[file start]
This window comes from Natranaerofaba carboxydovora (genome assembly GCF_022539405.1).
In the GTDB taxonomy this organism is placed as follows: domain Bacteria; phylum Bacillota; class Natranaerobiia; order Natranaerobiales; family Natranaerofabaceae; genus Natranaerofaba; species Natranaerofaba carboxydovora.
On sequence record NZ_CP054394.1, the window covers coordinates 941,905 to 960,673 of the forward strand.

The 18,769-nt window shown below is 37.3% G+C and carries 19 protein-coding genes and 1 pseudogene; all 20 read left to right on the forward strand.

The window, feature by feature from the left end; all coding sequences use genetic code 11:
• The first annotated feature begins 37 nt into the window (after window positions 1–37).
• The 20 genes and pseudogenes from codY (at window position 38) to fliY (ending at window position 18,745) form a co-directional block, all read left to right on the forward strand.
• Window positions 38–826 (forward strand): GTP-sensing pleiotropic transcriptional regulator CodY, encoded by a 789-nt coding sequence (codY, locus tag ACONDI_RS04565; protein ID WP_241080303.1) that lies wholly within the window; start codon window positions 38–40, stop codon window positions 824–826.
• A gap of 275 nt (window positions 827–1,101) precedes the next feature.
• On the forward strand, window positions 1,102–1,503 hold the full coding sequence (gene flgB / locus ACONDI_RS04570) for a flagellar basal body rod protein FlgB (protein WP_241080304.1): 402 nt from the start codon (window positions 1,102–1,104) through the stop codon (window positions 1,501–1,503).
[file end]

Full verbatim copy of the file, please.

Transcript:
This window comes from Natranaerofaba carboxydovora (genome assembly GCF_022539405.1).
In the GTDB taxonomy this organism is placed as follows: domain Bacteria; phylum Bacillota; class Natranaerobiia; order Natranaerobiales; family Natranaerofabaceae; genus Natranaerofaba; species Natranaerofaba carboxydovora.
On sequence record NZ_CP054394.1, the window covers coordinates 941,905 to 960,673 of the forward strand.

The 18,769-nt window shown below is 37.3% G+C and carries 19 protein-coding genes and 1 pseudogene; all 20 read left to right on the forward strand.

The window, feature by feature from the left end; all coding sequences use genetic code 11:
• The first annotated feature begins 37 nt into the window (after window positions 1–37).
• The 20 genes and pseudogenes from codY (at window position 38) to fliY (ending at window position 18,745) form a co-directional block, all read left to right on the forward strand.
• Window positions 38–826 (forward strand): GTP-sensing pleiotropic transcriptional regulator CodY, encoded by a 789-nt coding sequence (codY, locus tag ACONDI_RS04565; protein ID WP_241080303.1) that lies wholly within the window; start codon window positions 38–40, stop codon window positions 824–826.
• A gap of 275 nt (window positions 827–1,101) precedes the next feature.
• On the forward strand, window positions 1,102–1,503 hold the full coding sequence (gene flgB / locus ACONDI_RS04570) for a flagellar basal body rod protein FlgB (protein WP_241080304.1): 402 nt from the start codon (window positions 1,102–1,104) through the stop codon (window positions 1,501–1,503).